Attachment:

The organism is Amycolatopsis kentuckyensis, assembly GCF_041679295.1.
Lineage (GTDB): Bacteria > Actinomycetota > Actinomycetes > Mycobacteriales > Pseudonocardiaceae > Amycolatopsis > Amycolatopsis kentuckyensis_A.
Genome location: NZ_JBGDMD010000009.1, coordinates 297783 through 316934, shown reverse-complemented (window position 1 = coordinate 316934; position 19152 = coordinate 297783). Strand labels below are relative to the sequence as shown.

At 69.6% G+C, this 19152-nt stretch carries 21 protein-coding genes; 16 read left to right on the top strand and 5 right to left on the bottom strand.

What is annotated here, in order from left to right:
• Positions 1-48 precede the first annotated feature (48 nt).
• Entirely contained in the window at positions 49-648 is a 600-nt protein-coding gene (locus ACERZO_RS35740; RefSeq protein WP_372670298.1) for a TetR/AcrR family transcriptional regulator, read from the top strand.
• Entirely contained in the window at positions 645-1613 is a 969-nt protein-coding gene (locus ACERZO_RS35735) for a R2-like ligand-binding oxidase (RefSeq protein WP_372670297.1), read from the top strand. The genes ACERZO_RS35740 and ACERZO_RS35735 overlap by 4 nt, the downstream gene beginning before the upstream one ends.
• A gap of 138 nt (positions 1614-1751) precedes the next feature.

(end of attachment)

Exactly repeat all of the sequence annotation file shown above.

The organism is Amycolatopsis kentuckyensis, assembly GCF_041679295.1.
Lineage (GTDB): Bacteria > Actinomycetota > Actinomycetes > Mycobacteriales > Pseudonocardiaceae > Amycolatopsis > Amycolatopsis kentuckyensis_A.
Genome location: NZ_JBGDMD010000009.1, coordinates 297783 through 316934, shown reverse-complemented (window position 1 = coordinate 316934; position 19152 = coordinate 297783). Strand labels below are relative to the sequence as shown.

At 69.6% G+C, this 19152-nt stretch carries 21 protein-coding genes; 16 read left to right on the top strand and 5 right to left on the bottom strand.

What is annotated here, in order from left to right:
• Positions 1-48 precede the first annotated feature (48 nt).
• Entirely contained in the window at positions 49-648 is a 600-nt protein-coding gene (locus ACERZO_RS35740; RefSeq protein WP_372670298.1) for a TetR/AcrR family transcriptional regulator, read from the top strand.
• Entirely contained in the window at positions 645-1613 is a 969-nt protein-coding gene (locus ACERZO_RS35735) for a R2-like ligand-binding oxidase (RefSeq protein WP_372670297.1), read from the top strand. The genes ACERZO_RS35740 and ACERZO_RS35735 overlap by 4 nt, the downstream gene beginning before the upstream one ends.
• A gap of 138 nt (positions 1614-1751) precedes the next feature.